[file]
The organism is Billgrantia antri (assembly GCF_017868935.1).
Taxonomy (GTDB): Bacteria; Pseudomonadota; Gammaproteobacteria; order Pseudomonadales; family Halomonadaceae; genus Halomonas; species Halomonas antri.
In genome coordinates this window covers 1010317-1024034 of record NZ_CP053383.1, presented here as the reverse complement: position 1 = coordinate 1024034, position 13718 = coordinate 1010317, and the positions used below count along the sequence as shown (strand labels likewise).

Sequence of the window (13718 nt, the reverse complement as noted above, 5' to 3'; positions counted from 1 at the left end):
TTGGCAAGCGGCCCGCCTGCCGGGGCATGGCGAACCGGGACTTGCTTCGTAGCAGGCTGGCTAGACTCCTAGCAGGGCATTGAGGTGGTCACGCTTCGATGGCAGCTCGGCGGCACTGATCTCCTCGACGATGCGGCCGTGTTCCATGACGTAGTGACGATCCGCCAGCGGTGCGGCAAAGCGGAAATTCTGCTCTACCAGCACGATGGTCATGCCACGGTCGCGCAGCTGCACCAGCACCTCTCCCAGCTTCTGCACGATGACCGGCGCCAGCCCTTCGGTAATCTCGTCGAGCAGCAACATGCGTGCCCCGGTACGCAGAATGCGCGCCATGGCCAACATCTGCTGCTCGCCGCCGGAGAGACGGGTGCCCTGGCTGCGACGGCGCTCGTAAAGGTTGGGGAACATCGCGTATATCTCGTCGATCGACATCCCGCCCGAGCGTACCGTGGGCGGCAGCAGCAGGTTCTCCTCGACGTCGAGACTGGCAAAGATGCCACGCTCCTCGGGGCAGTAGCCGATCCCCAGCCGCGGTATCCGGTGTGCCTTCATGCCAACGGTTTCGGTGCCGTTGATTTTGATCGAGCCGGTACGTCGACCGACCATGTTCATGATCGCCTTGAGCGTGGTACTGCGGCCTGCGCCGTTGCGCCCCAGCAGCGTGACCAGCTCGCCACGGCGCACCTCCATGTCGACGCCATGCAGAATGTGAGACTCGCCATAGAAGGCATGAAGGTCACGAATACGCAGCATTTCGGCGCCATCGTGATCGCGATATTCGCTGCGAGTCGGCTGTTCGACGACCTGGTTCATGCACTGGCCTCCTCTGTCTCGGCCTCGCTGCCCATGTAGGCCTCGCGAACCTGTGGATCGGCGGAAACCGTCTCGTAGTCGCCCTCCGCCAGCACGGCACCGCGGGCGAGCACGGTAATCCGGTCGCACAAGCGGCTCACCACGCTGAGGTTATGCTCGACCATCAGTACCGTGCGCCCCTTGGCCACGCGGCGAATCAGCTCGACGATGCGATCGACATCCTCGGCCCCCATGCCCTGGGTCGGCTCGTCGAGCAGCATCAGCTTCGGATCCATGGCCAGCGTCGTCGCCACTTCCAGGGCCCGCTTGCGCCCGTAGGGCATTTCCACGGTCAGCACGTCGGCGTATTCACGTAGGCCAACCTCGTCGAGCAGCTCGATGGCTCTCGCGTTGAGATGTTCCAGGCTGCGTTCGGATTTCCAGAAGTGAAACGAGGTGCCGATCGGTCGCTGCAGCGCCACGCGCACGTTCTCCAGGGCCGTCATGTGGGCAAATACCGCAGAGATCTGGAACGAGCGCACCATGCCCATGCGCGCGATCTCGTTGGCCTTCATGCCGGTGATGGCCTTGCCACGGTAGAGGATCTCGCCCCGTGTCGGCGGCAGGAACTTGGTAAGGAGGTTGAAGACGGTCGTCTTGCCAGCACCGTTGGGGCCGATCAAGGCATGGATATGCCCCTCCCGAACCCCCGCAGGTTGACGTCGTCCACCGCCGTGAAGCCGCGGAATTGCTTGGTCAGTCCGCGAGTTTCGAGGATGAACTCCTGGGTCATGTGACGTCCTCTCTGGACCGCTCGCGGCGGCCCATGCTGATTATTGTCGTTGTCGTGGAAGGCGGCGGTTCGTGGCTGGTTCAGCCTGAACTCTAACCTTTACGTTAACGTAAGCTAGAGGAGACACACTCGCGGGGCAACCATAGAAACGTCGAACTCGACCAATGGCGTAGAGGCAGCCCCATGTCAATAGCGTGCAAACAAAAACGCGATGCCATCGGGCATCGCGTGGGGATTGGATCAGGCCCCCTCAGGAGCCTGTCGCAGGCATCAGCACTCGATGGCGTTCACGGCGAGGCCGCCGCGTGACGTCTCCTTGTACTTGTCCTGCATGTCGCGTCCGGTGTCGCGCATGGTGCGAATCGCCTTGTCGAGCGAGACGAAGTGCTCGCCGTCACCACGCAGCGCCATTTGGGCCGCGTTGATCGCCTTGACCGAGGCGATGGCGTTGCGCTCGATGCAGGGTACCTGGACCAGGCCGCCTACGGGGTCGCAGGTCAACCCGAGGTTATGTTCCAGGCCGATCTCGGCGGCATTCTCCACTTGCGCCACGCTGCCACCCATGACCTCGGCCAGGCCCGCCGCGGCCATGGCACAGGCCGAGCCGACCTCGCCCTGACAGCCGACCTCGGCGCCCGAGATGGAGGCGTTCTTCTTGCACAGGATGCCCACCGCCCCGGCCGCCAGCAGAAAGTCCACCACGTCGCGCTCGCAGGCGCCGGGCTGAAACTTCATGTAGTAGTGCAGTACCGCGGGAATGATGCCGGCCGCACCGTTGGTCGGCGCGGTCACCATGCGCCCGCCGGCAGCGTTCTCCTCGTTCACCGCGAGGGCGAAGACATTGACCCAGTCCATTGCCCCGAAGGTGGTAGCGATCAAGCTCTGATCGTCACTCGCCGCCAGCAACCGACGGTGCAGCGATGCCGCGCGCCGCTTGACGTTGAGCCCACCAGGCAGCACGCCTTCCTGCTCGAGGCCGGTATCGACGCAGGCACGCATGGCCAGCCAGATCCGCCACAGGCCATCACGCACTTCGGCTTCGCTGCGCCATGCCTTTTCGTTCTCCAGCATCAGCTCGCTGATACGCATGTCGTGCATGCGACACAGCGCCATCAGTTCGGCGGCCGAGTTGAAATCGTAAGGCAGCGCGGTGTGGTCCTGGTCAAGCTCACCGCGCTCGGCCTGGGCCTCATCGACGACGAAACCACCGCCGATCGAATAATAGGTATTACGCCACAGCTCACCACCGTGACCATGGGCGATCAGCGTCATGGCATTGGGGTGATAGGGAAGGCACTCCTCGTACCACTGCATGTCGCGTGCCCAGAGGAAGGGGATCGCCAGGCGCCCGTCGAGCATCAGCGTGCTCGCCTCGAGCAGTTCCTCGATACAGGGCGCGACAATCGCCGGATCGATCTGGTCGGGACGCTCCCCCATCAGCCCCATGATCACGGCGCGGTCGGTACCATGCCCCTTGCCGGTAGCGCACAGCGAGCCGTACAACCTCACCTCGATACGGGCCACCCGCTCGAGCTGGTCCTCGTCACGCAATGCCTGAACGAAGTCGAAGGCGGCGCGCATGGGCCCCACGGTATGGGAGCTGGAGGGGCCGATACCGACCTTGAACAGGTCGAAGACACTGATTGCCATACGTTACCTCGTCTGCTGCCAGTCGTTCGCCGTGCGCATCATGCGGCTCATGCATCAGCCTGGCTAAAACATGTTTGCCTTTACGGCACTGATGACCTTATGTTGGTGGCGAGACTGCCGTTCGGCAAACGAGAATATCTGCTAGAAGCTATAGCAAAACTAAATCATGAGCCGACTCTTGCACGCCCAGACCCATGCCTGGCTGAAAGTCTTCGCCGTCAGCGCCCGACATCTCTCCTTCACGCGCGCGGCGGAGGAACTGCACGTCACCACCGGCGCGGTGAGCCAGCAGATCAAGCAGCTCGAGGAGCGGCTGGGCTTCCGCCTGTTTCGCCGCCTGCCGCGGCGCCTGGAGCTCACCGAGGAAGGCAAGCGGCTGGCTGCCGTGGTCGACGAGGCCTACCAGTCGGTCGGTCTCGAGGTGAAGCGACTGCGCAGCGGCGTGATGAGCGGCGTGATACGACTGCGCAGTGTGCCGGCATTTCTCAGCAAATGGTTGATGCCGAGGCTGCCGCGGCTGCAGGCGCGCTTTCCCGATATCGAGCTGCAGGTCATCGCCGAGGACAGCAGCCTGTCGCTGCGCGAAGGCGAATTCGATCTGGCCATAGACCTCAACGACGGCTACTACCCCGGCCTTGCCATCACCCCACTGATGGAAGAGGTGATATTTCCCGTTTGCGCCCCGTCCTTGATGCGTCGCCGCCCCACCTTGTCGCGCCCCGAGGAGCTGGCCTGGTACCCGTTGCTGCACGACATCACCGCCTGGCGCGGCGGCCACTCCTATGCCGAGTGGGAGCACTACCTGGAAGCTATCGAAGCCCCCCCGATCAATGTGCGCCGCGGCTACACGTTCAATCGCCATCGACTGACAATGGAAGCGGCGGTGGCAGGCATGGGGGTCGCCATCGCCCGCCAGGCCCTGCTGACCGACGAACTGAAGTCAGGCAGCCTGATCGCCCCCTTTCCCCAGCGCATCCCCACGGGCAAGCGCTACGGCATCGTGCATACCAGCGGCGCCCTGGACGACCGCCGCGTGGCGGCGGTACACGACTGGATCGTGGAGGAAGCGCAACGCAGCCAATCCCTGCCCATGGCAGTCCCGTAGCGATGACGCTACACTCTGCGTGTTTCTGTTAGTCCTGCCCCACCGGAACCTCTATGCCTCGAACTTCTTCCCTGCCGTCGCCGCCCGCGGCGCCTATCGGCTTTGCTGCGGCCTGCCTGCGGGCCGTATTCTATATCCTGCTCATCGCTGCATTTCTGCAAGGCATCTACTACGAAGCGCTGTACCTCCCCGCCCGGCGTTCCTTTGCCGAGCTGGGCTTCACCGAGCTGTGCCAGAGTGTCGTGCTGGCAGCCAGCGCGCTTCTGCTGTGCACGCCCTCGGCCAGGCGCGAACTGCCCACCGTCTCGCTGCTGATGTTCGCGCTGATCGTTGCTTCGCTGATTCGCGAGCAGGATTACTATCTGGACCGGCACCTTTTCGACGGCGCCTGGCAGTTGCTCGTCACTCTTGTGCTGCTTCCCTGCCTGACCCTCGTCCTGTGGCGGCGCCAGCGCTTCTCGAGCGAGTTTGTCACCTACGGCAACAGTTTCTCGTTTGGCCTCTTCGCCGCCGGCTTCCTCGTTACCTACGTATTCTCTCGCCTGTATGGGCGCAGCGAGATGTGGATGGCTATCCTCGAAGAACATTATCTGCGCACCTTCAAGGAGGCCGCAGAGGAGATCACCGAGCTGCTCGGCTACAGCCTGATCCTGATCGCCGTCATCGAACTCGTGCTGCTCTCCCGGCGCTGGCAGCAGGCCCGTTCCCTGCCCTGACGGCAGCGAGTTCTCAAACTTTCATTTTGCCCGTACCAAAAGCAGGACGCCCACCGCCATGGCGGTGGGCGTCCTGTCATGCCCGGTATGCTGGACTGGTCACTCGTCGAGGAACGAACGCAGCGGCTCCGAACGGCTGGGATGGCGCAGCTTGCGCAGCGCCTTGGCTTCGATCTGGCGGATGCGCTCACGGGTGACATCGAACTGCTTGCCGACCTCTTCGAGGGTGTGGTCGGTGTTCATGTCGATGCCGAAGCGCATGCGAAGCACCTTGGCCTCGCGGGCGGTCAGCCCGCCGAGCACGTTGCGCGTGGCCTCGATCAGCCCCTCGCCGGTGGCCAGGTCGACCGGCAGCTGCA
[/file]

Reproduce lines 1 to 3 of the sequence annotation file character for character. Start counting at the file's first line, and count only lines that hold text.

The organism is Billgrantia antri (assembly GCF_017868935.1).
Taxonomy (GTDB): Bacteria; Pseudomonadota; Gammaproteobacteria; order Pseudomonadales; family Halomonadaceae; genus Halomonas; species Halomonas antri.
In genome coordinates this window covers 1010317-1024034 of record NZ_CP053383.1, presented here as the reverse complement: position 1 = coordinate 1024034, position 13718 = coordinate 1010317, and the positions used below count along the sequence as shown (strand labels likewise).